The dawn was still some minutes in the future. The gloom, which had been black, was now a shadowy, twilight grey. We reached the Militia line. Colonel Andrew Pickens was walking up and down the line encouraging his men. “Boys! Hold on! Wait till you see them clearly! We’re going to introduce them to Hell today!”
We reloaded. The Militia line stiffened as the first British soldiers reached the crest of the ridge in front of us. General Morgan had placed this line on the reverse side of the second ridge. So, we were down in a small swale looking up at the top of the ridge. The British reached the top of the ridgeline and were silhouetted against the lighter grey sky. The Militia line erupted in a volley. We added our shots to the volley of the Militia. Some of the Militia ran after their first shot. Daniel and I, as did many of the skirmishers, continued our retreat, as planned, to left of the Continental line. Our long rifles took about a minute to reload, while the muskets of the Militia and the British took about one-half a minute. We could not stay for a second shot, when the British were so close. Our Pennsylvania rifles, while great shots at 150 yards, were poor clubs in hand to hand combat. They broke too easily. They were fragile. Neither could they be fitted with a bayonet, although some tried putting a butcher knife on the end.
The Militia and the British traded a volley and then another volley. Some of the Militia left after each volley. Colonel Pickens ordered, “Stand boys, and deliver another one!” The remaining men of the Militia volleyed a third time and then retreated towards and through the Continental line.
It was then that the British Fusiliers began to think that we had been beaten, they charged towards the Continental line. They were cheering. “God save the King!” “Huzzah!”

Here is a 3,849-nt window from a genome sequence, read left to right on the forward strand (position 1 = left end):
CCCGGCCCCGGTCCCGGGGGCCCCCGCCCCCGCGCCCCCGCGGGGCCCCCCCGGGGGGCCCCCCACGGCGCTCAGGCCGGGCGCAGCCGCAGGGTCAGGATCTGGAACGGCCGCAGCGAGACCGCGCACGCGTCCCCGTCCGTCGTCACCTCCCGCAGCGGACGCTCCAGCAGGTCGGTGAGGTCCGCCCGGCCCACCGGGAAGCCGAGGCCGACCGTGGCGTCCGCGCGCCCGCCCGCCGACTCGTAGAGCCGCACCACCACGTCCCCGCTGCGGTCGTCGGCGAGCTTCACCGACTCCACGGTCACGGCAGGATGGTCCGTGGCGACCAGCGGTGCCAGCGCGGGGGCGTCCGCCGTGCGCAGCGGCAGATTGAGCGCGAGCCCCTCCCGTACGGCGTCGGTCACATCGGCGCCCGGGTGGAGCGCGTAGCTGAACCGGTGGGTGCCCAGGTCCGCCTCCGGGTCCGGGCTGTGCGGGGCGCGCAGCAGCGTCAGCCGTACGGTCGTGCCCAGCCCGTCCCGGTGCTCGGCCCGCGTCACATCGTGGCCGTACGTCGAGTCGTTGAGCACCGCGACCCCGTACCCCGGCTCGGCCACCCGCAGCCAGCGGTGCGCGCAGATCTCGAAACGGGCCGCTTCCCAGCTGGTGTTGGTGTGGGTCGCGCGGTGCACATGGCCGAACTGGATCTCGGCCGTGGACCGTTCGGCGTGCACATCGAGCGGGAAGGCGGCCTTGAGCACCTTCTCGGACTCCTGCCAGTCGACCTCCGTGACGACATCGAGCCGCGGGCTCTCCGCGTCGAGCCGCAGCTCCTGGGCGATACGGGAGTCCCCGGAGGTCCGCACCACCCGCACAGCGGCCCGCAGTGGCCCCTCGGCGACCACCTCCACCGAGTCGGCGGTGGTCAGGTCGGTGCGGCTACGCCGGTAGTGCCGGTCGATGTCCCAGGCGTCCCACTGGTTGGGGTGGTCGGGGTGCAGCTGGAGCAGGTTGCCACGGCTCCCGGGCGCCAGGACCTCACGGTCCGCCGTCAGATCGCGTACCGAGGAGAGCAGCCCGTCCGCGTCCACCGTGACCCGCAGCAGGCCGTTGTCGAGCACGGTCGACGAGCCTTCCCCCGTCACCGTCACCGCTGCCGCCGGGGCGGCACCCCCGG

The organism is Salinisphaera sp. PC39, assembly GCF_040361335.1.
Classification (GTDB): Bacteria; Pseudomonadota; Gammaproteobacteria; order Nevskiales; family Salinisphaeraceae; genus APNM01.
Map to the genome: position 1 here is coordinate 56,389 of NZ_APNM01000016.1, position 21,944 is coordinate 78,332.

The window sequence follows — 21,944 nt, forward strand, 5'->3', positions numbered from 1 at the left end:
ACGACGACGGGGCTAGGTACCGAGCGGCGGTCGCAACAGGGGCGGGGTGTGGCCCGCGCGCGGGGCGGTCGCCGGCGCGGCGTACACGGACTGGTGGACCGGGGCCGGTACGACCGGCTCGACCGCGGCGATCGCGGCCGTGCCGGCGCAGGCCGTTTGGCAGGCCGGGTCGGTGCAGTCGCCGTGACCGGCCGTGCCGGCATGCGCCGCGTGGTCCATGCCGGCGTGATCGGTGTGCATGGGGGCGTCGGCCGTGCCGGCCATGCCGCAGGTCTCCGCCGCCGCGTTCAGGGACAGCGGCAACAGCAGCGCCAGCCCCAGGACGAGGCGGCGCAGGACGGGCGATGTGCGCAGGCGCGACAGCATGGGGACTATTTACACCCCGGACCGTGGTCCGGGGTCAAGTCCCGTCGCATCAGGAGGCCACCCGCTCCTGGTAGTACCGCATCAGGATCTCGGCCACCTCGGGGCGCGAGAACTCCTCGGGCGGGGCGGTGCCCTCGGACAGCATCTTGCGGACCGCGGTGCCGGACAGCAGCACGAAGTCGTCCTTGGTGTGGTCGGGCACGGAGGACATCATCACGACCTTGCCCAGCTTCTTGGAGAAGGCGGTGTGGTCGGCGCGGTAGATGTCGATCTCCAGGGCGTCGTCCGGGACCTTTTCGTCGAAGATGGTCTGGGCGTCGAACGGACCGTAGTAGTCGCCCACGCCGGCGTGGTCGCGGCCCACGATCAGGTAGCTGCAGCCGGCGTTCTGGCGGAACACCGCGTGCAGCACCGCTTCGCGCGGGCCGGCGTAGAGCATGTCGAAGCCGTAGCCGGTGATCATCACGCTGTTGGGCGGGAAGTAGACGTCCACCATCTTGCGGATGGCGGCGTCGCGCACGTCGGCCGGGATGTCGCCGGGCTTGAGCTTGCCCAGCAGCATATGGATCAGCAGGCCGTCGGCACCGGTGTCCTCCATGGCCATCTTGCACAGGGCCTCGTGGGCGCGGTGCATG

Colonel John Edgar Howard, the commander of the Continentals yelled to his men, “Steady boys! Wait till they’re in the killing range! Marylanders, hold steady!”
The British were running up the slope of the third ridge. The Maryland Regulars were like a rock. The British wave sweep up the beach and crested right at the feet of the Maryland Regulars.
Daniel and I had walked all the way around our Continentals Regulars from left flank to the right flank. We were now standing with the Virginians. We had reloaded and we started to walk up to their line to join them, when it happened. Someone, somehow, had heard something that was not there: an order to retreat. Howard, I heard, had ordered, “Refuse the flank!” That was an order to turn slightly to the right to prevent the British from going around us on our right. The Virginians heard: “Retreat!”
The Virginians began a retreat, but they retreated in a manner such that they “tailed their guns”, that is the dragged their muskets along the ground and were reloading as they backed up. Morgan rode up, saw what was happening, and rode over to Howard. They conferred for what was a long moment. Morgan pointed, while Howard nodded. Morgan rode over to the Marylanders.